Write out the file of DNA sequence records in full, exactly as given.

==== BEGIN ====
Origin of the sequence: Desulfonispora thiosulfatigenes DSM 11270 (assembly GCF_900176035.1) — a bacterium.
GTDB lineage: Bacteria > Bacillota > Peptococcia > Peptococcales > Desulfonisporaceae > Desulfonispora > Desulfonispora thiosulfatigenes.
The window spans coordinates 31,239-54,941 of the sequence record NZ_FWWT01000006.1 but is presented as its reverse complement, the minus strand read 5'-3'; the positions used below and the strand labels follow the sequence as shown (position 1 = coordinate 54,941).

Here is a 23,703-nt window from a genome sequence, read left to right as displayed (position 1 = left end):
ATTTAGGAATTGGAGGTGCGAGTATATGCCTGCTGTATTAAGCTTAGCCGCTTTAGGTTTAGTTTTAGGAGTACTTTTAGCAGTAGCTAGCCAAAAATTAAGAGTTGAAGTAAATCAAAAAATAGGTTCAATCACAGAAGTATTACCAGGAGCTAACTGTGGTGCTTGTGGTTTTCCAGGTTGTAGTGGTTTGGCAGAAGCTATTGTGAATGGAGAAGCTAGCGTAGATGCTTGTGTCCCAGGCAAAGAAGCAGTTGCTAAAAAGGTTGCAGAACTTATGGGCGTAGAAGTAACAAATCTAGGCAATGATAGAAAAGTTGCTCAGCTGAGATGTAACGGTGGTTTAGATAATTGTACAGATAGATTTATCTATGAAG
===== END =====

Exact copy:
Origin of the sequence: Desulfonispora thiosulfatigenes DSM 11270 (assembly GCF_900176035.1) — a bacterium.
GTDB lineage: Bacteria > Bacillota > Peptococcia > Peptococcales > Desulfonisporaceae > Desulfonispora > Desulfonispora thiosulfatigenes.
The window spans coordinates 31,239-54,941 of the sequence record NZ_FWWT01000006.1 but is presented as its reverse complement, the minus strand read 5'-3'; the positions used below and the strand labels follow the sequence as shown (position 1 = coordinate 54,941).

Here is a 23,703-nt window from a genome sequence, read left to right as displayed (position 1 = left end):
ATTTAGGAATTGGAGGTGCGAGTATATGCCTGCTGTATTAAGCTTAGCCGCTTTAGGTTTAGTTTTAGGAGTACTTTTAGCAGTAGCTAGCCAAAAATTAAGAGTTGAAGTAAATCAAAAAATAGGTTCAATCACAGAAGTATTACCAGGAGCTAACTGTGGTGCTTGTGGTTTTCCAGGTTGTAGTGGTTTGGCAGAAGCTATTGTGAATGGAGAAGCTAGCGTAGATGCTTGTGTCCCAGGCAAAGAAGCAGTTGCTAAAAAGGTTGCAGAACTTATGGGCGTAGAAGTAACAAATCTAGGCAATGATAGAAAAGTTGCTCAGCTGAGATGTAACGGTGGTTTAGATAATTGTACAGATAGATTTATCTATGAAG